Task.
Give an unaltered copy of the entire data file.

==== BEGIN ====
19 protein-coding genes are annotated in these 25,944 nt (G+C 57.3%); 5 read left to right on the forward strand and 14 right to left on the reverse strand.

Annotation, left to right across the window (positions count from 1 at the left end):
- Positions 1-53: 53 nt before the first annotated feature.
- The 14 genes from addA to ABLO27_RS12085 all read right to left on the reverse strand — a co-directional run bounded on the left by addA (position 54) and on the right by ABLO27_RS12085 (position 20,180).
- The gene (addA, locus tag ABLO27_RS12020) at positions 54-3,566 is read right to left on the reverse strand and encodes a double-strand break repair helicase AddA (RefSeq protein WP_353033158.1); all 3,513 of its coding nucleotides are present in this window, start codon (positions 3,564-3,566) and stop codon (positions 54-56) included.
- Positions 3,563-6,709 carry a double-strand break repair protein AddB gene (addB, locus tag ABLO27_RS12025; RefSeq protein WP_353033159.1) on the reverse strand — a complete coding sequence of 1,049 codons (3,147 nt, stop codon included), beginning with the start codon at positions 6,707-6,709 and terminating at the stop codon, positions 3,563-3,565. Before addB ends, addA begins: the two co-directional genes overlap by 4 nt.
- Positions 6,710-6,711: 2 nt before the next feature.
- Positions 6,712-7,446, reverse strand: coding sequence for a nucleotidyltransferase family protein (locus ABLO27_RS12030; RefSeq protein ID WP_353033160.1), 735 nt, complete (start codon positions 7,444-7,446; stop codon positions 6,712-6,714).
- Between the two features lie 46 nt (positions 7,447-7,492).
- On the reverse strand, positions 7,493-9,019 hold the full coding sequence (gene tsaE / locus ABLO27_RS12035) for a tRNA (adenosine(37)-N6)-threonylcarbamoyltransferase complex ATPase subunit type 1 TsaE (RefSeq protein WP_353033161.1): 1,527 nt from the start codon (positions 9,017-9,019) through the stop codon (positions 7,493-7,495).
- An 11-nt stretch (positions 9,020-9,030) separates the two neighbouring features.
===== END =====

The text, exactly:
19 protein-coding genes are annotated in these 25,944 nt (G+C 57.3%); 5 read left to right on the forward strand and 14 right to left on the reverse strand.

Annotation, left to right across the window (positions count from 1 at the left end):
- Positions 1-53: 53 nt before the first annotated feature.
- The 14 genes from addA to ABLO27_RS12085 all read right to left on the reverse strand — a co-directional run bounded on the left by addA (position 54) and on the right by ABLO27_RS12085 (position 20,180).
- The gene (addA, locus tag ABLO27_RS12020) at positions 54-3,566 is read right to left on the reverse strand and encodes a double-strand break repair helicase AddA (RefSeq protein WP_353033158.1); all 3,513 of its coding nucleotides are present in this window, start codon (positions 3,564-3,566) and stop codon (positions 54-56) included.
- Positions 3,563-6,709 carry a double-strand break repair protein AddB gene (addB, locus tag ABLO27_RS12025; RefSeq protein WP_353033159.1) on the reverse strand — a complete coding sequence of 1,049 codons (3,147 nt, stop codon included), beginning with the start codon at positions 6,707-6,709 and terminating at the stop codon, positions 3,563-3,565. Before addB ends, addA begins: the two co-directional genes overlap by 4 nt.
- Positions 6,710-6,711: 2 nt before the next feature.
- Positions 6,712-7,446, reverse strand: coding sequence for a nucleotidyltransferase family protein (locus ABLO27_RS12030; RefSeq protein ID WP_353033160.1), 735 nt, complete (start codon positions 7,444-7,446; stop codon positions 6,712-6,714).
- Between the two features lie 46 nt (positions 7,447-7,492).
- On the reverse strand, positions 7,493-9,019 hold the full coding sequence (gene tsaE / locus ABLO27_RS12035) for a tRNA (adenosine(37)-N6)-threonylcarbamoyltransferase complex ATPase subunit type 1 TsaE (RefSeq protein WP_353033161.1): 1,527 nt from the start codon (positions 9,017-9,019) through the stop codon (positions 7,493-7,495).
- An 11-nt stretch (positions 9,020-9,030) separates the two neighbouring features.